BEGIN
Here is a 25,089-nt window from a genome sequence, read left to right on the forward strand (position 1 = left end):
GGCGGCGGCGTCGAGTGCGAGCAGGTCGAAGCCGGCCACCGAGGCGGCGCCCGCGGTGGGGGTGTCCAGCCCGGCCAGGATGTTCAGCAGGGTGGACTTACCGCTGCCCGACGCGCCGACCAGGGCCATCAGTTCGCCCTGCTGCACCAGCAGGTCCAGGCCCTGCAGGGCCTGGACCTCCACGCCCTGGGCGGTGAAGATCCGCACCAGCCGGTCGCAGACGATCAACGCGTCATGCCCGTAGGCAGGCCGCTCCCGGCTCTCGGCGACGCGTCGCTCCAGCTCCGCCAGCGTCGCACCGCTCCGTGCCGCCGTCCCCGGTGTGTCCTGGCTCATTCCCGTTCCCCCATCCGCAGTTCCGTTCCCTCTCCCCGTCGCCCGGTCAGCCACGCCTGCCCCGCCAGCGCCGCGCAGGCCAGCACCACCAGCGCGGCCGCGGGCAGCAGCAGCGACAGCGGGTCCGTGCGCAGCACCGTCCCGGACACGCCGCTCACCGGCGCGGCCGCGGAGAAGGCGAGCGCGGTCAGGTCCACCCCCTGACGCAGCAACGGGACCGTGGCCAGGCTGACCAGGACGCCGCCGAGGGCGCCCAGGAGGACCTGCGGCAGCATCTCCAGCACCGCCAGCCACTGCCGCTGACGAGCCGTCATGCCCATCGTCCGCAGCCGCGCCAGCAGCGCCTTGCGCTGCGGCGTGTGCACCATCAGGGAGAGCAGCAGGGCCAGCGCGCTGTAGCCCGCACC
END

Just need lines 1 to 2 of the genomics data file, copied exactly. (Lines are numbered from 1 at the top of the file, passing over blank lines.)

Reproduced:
Here is a 25,089-nt window from a genome sequence, read left to right on the forward strand (position 1 = left end):
GGCGGCGGCGTCGAGTGCGAGCAGGTCGAAGCCGGCCACCGAGGCGGCGCCCGCGGTGGGGGTGTCCAGCCCGGCCAGGATGTTCAGCAGGGTGGACTTACCGCTGCCCGACGCGCCGACCAGGGCCATCAGTTCGCCCTGCTGCACCAGCAGGTCCAGGCCCTGCAGGGCCTGGACCTCCACGCCCTGGGCGGTGAAGATCCGCACCAGCCGGTCGCAGACGATCAACGCGTCATGCCCGTAGGCAGGCCGCTCCCGGCTCTCGGCGACGCGTCGCTCCAGCTCCGCCAGCGTCGCACCGCTCCGTGCCGCCGTCCCCGGTGTGTCCTGGCTCATTCCCGTTCCCCCATCCGCAGTTCCGTTCCCTCTCCCCGTCGCCCGGTCAGCCACGCCTGCCCCGCCAGCGCCGCGCAGGCCAGCACCACCAGCGCGGCCGCGGGCAGCAGCAGCGACAGCGGGTCCGTGCGCAGCACCGTCCCGGACACGCCGCTCACCGGCGCGGCCGCGGAGAAGGCGAGCGCGGTCAGGTCCACCCCCTGACGCAGCAACGGGACCGTGGCCAGGCTGACCAGGACGCCGCCGAGGGCGCCCAGGAGGACCTGCGGCAGCATCTCCAGCACCGCCAGCCACTGCCGCTGACGAGCCGTCATGCCCATCGTCCGCAGCCGCGCCAGCAGCGCCTTGCGCTGCGGCGTGTGCACCATCAGGGAGAGCAGCAGGGCCAGCGCGCTGTAGCCCGCACC